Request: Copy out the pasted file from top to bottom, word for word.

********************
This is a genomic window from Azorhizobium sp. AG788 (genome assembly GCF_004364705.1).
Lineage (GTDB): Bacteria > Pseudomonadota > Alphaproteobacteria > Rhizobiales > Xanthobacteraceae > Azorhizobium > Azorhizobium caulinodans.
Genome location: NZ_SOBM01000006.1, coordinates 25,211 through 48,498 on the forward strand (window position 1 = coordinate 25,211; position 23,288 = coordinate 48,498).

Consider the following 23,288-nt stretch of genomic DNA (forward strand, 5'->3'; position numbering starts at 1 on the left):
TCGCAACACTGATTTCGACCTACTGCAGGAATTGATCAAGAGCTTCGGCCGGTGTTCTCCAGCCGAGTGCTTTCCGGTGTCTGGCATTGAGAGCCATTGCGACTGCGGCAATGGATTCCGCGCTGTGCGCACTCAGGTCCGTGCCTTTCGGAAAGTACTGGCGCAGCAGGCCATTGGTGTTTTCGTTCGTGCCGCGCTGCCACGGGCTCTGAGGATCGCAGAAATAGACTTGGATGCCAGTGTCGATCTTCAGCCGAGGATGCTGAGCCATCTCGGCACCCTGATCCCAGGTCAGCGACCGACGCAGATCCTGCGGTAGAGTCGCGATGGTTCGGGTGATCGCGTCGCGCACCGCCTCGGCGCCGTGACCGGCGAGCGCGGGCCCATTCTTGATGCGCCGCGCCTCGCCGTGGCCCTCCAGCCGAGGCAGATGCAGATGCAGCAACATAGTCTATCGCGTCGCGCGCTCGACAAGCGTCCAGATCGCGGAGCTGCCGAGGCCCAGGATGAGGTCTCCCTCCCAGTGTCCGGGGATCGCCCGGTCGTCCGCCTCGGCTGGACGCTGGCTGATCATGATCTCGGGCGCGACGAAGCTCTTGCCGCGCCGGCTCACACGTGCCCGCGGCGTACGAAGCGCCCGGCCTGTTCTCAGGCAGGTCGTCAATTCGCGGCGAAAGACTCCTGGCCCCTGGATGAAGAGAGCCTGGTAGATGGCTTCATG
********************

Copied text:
This is a genomic window from Azorhizobium sp. AG788 (genome assembly GCF_004364705.1).
Lineage (GTDB): Bacteria > Pseudomonadota > Alphaproteobacteria > Rhizobiales > Xanthobacteraceae > Azorhizobium > Azorhizobium caulinodans.
Genome location: NZ_SOBM01000006.1, coordinates 25,211 through 48,498 on the forward strand (window position 1 = coordinate 25,211; position 23,288 = coordinate 48,498).

Consider the following 23,288-nt stretch of genomic DNA (forward strand, 5'->3'; position numbering starts at 1 on the left):
TCGCAACACTGATTTCGACCTACTGCAGGAATTGATCAAGAGCTTCGGCCGGTGTTCTCCAGCCGAGTGCTTTCCGGTGTCTGGCATTGAGAGCCATTGCGACTGCGGCAATGGATTCCGCGCTGTGCGCACTCAGGTCCGTGCCTTTCGGAAAGTACTGGCGCAGCAGGCCATTGGTGTTTTCGTTCGTGCCGCGCTGCCACGGGCTCTGAGGATCGCAGAAATAGACTTGGATGCCAGTGTCGATCTTCAGCCGAGGATGCTGAGCCATCTCGGCACCCTGATCCCAGGTCAGCGACCGACGCAGATCCTGCGGTAGAGTCGCGATGGTTCGGGTGATCGCGTCGCGCACCGCCTCGGCGCCGTGACCGGCGAGCGCGGGCCCATTCTTGATGCGCCGCGCCTCGCCGTGGCCCTCCAGCCGAGGCAGATGCAGATGCAGCAACATAGTCTATCGCGTCGCGCGCTCGACAAGCGTCCAGATCGCGGAGCTGCCGAGGCCCAGGATGAGGTCTCCCTCCCAGTGTCCGGGGATCGCCCGGTCGTCCGCCTCGGCTGGACGCTGGCTGATCATGATCTCGGGCGCGACGAAGCTCTTGCCGCGCCGGCTCACACGTGCCCGCGGCGTACGAAGCGCCCGGCCTGTTCTCAGGCAGGTCGTCAATTCGCGGCGAAAGACTCCTGGCCCCTGGATGAAGAGAGCCTGGTAGATGGCTTCATG